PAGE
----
Oh, how wonderful!

And I had gone through this saying, "I don't care what the substance is. I can drink it in perfect safety to myself. Because here's the motive for it."

That's a great story.

And from then on, we had this thing where they would kid me about my ginger ale, and I'd kid them about their liquor. And we just got along well. Later we were called, and we went to France and had quite some adventures together.

How do you maintain your creativity?

I don't think it's mine to maintain. It automatically comes, I think, when we declare that "I am an expression of life, and life will express itself through me in the most playful and wonderful of ways, if I let it. "So the big thing about writing is, as I have on my computer, three commands: Have fun. Don't think. Don't care. What is fun for you? What kind of adventure can you imagine? The great thing about writing is, as you know, if you don't like the world, we'll create a different one.


That's what I very much enjoy doing. What if everyone lived to their highest sense of right? Where would all that energy go that we now put into destruction? I think that that "creative well," if you will, is there for all of us in whatever we choose to do. In our daily lives, what it leads to, mostly, is a lack of fear.

Which is humankind's biggest enemy.

Sure, fear is all the fear of some loss: "I'm going to lose something." If we declare, and if we know in our hearts, "I already have everything that I need: I have life, I have creativity, I have joy, I have nourishment. I have everything I need," and if we just say, "It doesn't depend on my having a physical body to do it," then everything opens up. A writer, or a beginning writer, as you know, is faced by these huge walls of self-consciousness. Most people think, "What if I say the wrong thing? What if I don't sound erudite and sophisticated? I'll be considered a fool." In time, with a lot of practice, you realize that's your gift-your foolishness is your gift.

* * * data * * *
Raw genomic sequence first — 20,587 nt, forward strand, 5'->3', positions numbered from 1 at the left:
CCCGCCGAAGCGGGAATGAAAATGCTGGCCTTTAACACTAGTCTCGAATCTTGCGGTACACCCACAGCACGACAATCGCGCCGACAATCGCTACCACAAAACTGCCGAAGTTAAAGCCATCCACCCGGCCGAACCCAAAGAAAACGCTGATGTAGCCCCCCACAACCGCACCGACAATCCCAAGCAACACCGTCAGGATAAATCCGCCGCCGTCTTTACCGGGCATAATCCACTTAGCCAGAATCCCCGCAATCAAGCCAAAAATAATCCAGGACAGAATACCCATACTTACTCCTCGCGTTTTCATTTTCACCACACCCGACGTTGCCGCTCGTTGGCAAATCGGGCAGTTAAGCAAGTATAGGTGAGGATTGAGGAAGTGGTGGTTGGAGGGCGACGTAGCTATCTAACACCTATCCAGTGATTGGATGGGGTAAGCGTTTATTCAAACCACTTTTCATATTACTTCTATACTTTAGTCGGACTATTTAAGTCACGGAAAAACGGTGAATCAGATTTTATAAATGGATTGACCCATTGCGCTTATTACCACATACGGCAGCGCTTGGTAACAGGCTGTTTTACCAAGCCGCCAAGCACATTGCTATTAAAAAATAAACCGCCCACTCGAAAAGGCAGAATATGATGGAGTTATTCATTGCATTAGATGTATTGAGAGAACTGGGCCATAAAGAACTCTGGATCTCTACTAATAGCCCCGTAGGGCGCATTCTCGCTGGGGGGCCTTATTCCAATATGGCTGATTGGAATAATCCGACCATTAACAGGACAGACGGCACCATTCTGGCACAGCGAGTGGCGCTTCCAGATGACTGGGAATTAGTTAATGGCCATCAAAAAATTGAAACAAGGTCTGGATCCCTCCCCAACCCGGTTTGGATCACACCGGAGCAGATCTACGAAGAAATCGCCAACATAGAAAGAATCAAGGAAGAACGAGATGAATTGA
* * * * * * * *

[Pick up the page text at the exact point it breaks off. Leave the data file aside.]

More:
I had experiences along the way that helped me to realize that letting go was the way that worked for me to find something that I, personally, as a reader, love to read. I liked that you can open up any one of my books anywhere and immediately be lost. I just love them so much.

What a great position to be in. And you're not the only one that does, so it's doubly good on that level. Richard, if there was one insight that you would want to give our readers, what would it be?

Wow, what a good question! I think the source of our sorrow and the source of our joy are intimately entwined. Our sorrow is that we have forgotten who we are, we have forgotten we are one with that source of all life--absolutely indestructible, perfect, joyful. The source of our joy is when we remember that. So if I could say one word, in the deepest sense, without any explanation, to myself, I would say "remember."

Beautiful. You're a pleasure to speak with.

Thank you. Well, there's just so much to say. I think we are all guided. And I know there were times in my life when I said, "Oh God, I'm making a terrible, terrible mistake here." And on another level it looked as if that's exactly what I had done. And then later on--all of us can look back across our lives and see what we thought was a disaster was actually a blessing--from a long-term perspective, it was a blessing. With practice, we can shorten the length of time between "what a dumb mistake I've made" and "what a brilliant choice that was. "Up until right in the midst of what seems to be a disaster, we can say, "I know this is going to work out beautifully."

You see sometimes on television a tornado that has swept through some town or a flood that has carried off somebody's house, and immediately after the event the cameras are right there, "How do you feel? Your house and all your belongings of 40 years have been swept away." And people say, "Oh, it's the worst of the worst." Then five years later, they go back and revisit, and very often people say: "It's the best thing that ever happened. I was clinging to that house. That house was an anchor for me. You know what's happened since then. Well, Margy and I decided that we'd get an RV and travel to every state in the union. Well, we have, and we just got back, and we learned so much, let me tell you."

I think that part of our practice, here, as human beings is to regain that kind of perspective and know that whatever happens on the surface, it's leading us in a direction. That beautiful core within us that is our character will make choices that will inevitably leads us to a higher understanding of who we are and why we're here. And it's best to do that, I think, to be aware of that while it's happening. "What is my highest sense of right?" we can ask at any decision point in our lives and not worry about if this is going to lose us a lot of money or is this going to make us a lot of money or whatever. "What would I most, truly, honestly want to do?" When we make those choices, over and over and over, we get, at one point, to kind of stand on the stern of our little ship and look back at the wake that we've made across this lifetime. We say, "You know, I've gone through the storms, but I wouldn't trade it for anything. This has been a great lifetime." There are a lot of people in this world who can say that, and I'm glad to be one of them.